Staying alive under intermittent power

Today's low-power electronic systems cannot cope with a highly variable supply of power. For example, if they are powered by an energy harvester in an environment where the available power is low and sporadic, the system dies once the energy storage becomes depleted or damaged. Electronics requires a relatively high surge current to flow at start-up, and therefore even when the power returns, some systems will not start up again.

With an increasing number of applications of microelectronic systems calling for remote, embedded and miniaturized solutions, we have been funded by EPSRC to investigate power and energy management techniques for the design of robust and reliable electronics, in particular for situations where there is a variable, unreliable source of energy.

A number of situations, or states, have been defined, according to the level of depletion of on-board energy storage, and to how variable the power supply is. The most challenging states, for example where the input power is sporadic and spread over a wide range from nW to mW, are outside of the survival zone of modern electronics. We aim to extend this survival zone.

Techniques that we use include control circuits that are able to ride through variable voltages, the detection of states, and reconfigurable hardware resources and control algorithms to suit sporadic and sub-microwatt input power. The chief aim of this project is to produce survival zone design methods for the microelectronics design community.


Acceleration measured on Bristol's suspension bridge, showing the motion of the bridge due to traffic. This vibration, as a source of ambient power, exhibits high variability. Power management for variable low-power sources is the focus of this project.

Two examples of reconfigurable hardware resources: asynchronous Intel 8051 microprocessor (left) and fully self-timed SRAM (right). They allow robust operation under unstable and non-deterministically variable supply voltages and various operating conditions. 

Staying alive in variable and intermittent energy environments (SAVVIE)

November 2012 - November 2016

Funded by EPSRC with this £661k grant.

For enquiries, please contact Bernard Stark or Alex Yakovlev.

Bristol researchers

Guang Yang: Low power, analogue microelectronic design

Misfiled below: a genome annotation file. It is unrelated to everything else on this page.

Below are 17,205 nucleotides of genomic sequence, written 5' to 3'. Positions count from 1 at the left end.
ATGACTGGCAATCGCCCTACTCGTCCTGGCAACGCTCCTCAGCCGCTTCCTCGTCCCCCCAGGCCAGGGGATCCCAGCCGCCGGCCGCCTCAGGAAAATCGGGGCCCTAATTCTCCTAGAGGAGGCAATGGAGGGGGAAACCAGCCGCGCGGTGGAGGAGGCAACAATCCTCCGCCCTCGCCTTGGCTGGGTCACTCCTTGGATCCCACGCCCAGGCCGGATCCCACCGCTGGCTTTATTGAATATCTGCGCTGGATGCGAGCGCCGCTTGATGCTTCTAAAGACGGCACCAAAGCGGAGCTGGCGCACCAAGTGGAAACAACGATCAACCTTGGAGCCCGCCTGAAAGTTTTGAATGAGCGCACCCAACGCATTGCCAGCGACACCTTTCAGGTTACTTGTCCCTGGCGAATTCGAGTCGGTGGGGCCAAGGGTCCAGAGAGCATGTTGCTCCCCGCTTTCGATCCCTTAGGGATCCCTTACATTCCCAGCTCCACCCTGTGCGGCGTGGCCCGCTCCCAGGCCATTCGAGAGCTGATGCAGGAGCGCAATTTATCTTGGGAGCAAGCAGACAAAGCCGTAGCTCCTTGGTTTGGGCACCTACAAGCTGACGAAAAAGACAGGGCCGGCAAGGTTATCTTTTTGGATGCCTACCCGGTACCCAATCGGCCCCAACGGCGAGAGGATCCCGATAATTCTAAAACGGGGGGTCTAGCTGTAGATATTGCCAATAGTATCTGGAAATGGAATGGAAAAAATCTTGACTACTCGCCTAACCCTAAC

Bernard Stark (Lead-PI): Power electronics and devices, micro-renewables

Steve Burrow: Kinetic energy harvesters and power management

Simon Hollis: Low power micro-electronic design

Newcastle researchers

Delong Shang: Computer architecture, low power design, systems and networks on chip.

Alex Yakovlev (PI): Low-power computer system design, Head of Microelectronics System Design Research Group.

Fei Xia (Co_I): Asynchronous data communication and system design. Energy and power in computing.

Project partners

Texas Instruments

Project publications

G. Yang, B. H. Stark, S. J. Hollis and S. G. Burrow, Optimization of Passive Voltage Multipliers for Fast Start-up and Multi-voltage Power Supplies in Electromagnetic Energy Harvesting Systems, PowerMEMS 2014.

Challenges for Energy Harvesting Systems under Intermittent Excitation, IEEE Journal on Emerging and Selected Topics in Circuits and Systems (JETCAS), 2014.

Asynchronous design for new on-chip wide dynamic range power electronics, Design, Automation and Test in Europe Conference and Exhibition (DATE), 2014. 

Energy Efficiency of Micropipelines Under Wide Dynamic Supply Voltages, IEEE Faible Tension Faible Consommation (FTFC), 2014.

Asynchronously Assisted FPGA Architecture for Variability, 24th International Conference on Field Programmable Logic and Applications, 2014.

Variability analysis of self-timed SRAM robustness, 23rd International Workshop on Power And Timing Modeling, Optimization and Simulation, 2013. 

Resistive Matching with a Feed-Forward Controlled Non-Synchronous Boost Rectifier for Electromagnetic Energy Harvesting, Twenty-Eighth Annual IEEE Applied Power Electronics Conference and Exposition (APEC), 2013.